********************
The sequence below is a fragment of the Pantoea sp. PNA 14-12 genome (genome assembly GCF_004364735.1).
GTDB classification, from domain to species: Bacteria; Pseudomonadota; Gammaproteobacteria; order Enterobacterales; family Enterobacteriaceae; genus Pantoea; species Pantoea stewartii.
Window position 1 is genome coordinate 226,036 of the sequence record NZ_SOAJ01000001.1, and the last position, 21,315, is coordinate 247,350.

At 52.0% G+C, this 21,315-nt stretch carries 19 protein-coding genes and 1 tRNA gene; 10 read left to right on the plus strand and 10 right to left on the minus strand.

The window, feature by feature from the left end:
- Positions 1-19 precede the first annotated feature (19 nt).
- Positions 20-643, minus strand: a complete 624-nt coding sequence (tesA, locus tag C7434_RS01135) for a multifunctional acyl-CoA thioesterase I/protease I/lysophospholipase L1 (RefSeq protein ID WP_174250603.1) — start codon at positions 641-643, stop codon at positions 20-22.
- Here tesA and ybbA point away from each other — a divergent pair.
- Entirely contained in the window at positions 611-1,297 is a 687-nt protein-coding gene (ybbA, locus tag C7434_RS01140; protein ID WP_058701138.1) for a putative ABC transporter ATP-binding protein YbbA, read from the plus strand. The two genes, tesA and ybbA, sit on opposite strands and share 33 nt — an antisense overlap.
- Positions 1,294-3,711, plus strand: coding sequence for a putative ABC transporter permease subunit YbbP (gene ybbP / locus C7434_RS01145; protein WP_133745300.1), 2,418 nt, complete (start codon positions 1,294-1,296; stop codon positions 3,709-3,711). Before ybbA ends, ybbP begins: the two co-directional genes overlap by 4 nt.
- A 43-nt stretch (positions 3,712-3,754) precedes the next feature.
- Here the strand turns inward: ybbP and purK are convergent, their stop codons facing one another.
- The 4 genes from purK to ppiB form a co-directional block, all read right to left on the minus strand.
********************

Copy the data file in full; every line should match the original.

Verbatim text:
The sequence below is a fragment of the Pantoea sp. PNA 14-12 genome (genome assembly GCF_004364735.1).
GTDB classification, from domain to species: Bacteria; Pseudomonadota; Gammaproteobacteria; order Enterobacterales; family Enterobacteriaceae; genus Pantoea; species Pantoea stewartii.
Window position 1 is genome coordinate 226,036 of the sequence record NZ_SOAJ01000001.1, and the last position, 21,315, is coordinate 247,350.

At 52.0% G+C, this 21,315-nt stretch carries 19 protein-coding genes and 1 tRNA gene; 10 read left to right on the plus strand and 10 right to left on the minus strand.

The window, feature by feature from the left end:
- Positions 1-19 precede the first annotated feature (19 nt).
- Positions 20-643, minus strand: a complete 624-nt coding sequence (tesA, locus tag C7434_RS01135) for a multifunctional acyl-CoA thioesterase I/protease I/lysophospholipase L1 (RefSeq protein ID WP_174250603.1) — start codon at positions 641-643, stop codon at positions 20-22.
- Here tesA and ybbA point away from each other — a divergent pair.
- Entirely contained in the window at positions 611-1,297 is a 687-nt protein-coding gene (ybbA, locus tag C7434_RS01140; protein ID WP_058701138.1) for a putative ABC transporter ATP-binding protein YbbA, read from the plus strand. The two genes, tesA and ybbA, sit on opposite strands and share 33 nt — an antisense overlap.
- Positions 1,294-3,711, plus strand: coding sequence for a putative ABC transporter permease subunit YbbP (gene ybbP / locus C7434_RS01145; protein WP_133745300.1), 2,418 nt, complete (start codon positions 1,294-1,296; stop codon positions 3,709-3,711). Before ybbA ends, ybbP begins: the two co-directional genes overlap by 4 nt.
- A 43-nt stretch (positions 3,712-3,754) precedes the next feature.
- Here the strand turns inward: ybbP and purK are convergent, their stop codons facing one another.
- The 4 genes from purK to ppiB form a co-directional block, all read right to left on the minus strand.